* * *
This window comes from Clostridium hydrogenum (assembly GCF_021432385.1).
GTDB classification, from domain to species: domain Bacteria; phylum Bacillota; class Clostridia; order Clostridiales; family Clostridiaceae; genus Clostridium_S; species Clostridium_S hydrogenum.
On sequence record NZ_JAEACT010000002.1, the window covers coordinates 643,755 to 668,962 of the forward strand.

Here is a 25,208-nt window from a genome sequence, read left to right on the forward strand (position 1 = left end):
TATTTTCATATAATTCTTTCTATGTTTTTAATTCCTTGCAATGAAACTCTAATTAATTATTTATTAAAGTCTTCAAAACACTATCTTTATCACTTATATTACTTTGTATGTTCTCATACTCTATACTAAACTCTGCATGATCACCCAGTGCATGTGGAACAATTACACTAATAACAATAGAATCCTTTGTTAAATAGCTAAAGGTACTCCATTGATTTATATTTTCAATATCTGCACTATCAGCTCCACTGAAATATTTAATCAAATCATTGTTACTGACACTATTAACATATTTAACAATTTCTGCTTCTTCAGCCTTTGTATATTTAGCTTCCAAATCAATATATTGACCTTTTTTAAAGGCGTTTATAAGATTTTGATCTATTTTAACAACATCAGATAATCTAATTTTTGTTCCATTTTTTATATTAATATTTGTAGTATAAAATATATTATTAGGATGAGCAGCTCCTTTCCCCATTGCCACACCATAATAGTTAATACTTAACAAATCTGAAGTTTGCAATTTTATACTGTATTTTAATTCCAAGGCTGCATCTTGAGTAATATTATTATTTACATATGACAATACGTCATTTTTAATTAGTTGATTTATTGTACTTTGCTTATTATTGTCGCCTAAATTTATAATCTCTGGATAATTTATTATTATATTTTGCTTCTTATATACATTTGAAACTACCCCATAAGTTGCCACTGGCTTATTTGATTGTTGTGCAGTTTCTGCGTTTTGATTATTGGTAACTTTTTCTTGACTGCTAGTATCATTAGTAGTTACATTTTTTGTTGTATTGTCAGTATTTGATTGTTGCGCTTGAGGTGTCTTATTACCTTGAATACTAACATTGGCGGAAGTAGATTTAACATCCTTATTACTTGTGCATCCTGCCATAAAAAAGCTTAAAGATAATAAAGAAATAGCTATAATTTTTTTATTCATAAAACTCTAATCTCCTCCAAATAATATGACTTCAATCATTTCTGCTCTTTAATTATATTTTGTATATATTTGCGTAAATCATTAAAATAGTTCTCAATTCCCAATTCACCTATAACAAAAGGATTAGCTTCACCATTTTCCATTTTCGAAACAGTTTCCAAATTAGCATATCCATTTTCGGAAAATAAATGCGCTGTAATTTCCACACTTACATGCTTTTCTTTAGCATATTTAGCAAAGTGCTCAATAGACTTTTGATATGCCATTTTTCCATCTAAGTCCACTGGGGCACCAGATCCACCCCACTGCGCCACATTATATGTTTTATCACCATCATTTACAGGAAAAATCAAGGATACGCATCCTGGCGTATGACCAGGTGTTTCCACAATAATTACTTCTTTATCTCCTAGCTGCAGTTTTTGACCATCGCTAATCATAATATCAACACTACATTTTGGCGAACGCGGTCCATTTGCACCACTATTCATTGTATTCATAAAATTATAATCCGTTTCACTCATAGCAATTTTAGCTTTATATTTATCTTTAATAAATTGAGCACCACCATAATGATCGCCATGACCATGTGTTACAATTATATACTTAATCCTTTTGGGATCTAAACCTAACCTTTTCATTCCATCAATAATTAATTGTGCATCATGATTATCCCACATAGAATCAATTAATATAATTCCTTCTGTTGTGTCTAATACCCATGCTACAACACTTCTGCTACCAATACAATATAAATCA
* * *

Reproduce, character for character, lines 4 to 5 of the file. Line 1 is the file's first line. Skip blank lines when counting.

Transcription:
Here is a 25,208-nt window from a genome sequence, read left to right on the forward strand (position 1 = left end):
TATTTTCATATAATTCTTTCTATGTTTTTAATTCCTTGCAATGAAACTCTAATTAATTATTTATTAAAGTCTTCAAAACACTATCTTTATCACTTATATTACTTTGTATGTTCTCATACTCTATACTAAACTCTGCATGATCACCCAGTGCATGTGGAACAATTACACTAATAACAATAGAATCCTTTGTTAAATAGCTAAAGGTACTCCATTGATTTATATTTTCAATATCTGCACTATCAGCTCCACTGAAATATTTAATCAAATCATTGTTACTGACACTATTAACATATTTAACAATTTCTGCTTCTTCAGCCTTTGTATATTTAGCTTCCAAATCAATATATTGACCTTTTTTAAAGGCGTTTATAAGATTTTGATCTATTTTAACAACATCAGATAATCTAATTTTTGTTCCATTTTTTATATTAATATTTGTAGTATAAAATATATTATTAGGATGAGCAGCTCCTTTCCCCATTGCCACACCATAATAGTTAATACTTAACAAATCTGAAGTTTGCAATTTTATACTGTATTTTAATTCCAAGGCTGCATCTTGAGTAATATTATTATTTACATATGACAATACGTCATTTTTAATTAGTTGATTTATTGTACTTTGCTTATTATTGTCGCCTAAATTTATAATCTCTGGATAATTTATTATTATATTTTGCTTCTTATATACATTTGAAACTACCCCATAAGTTGCCACTGGCTTATTTGATTGTTGTGCAGTTTCTGCGTTTTGATTATTGGTAACTTTTTCTTGACTGCTAGTATCATTAGTAGTTACATTTTTTGTTGTATTGTCAGTATTTGATTGTTGCGCTTGAGGTGTCTTATTACCTTGAATACTAACATTGGCGGAAGTAGATTTAACATCCTTATTACTTGTGCATCCTGCCATAAAAAAGCTTAAAGATAATAAAGAAATAGCTATAATTTTTTTATTCATAAAACTCTAATCTCCTCCAAATAATATGACTTCAATCATTTCTGCTCTTTAATTATATTTTGTATATATTTGCGTAAATCATTAAAATAGTTCTCAATTCCCAATTCACCTATAACAAAAGGATTAGCTTCACCATTTTCCATTTTCGAAACAGTTTCCAAATTAGCATATCCATTTTCGGAAAATAAATGCGCTGTAATTTCCACACTTACATGCTTTTCTTTAGCATATTTAGCAAAGTGCTCAATAGACTTTTGATATGCCATTTTTCCATCTAAGTCCACTGGGGCACCAGATCCACCCCACTGCGCCACATTATATGTTTTATCACCATCATTTACAGGAAAAATCAAGGATACGCATCCTGGCGTATGACCAGGTGTTTCCACAATAATTACTTCTTTATCTCCTAGCTGCAGTTTTTGACCATCGCTAATCATAATATCAACACTACATTTTGGCGAACGCGGTCCATTTGCACCACTATTCATTGTATTCATAAAATTATAATCCGTTTCACTCATAGCAATTTTAGCTTTATATTTATCTTTAATAAATTGAGCACCACCATAATGATCGCCATGACCATGTGTTACAATTATATACTTAATCCTTTTGGGATCTAAACCTAACCTTTTCATTCCATCAATAATTAATTGTGCATCATGATTATCCCACATAGAATCAATTAATATAATTCCTTCTGTTGTGTCTAATACCCATGCTACAACACTTCTGCTACCAATACAATATAAATCA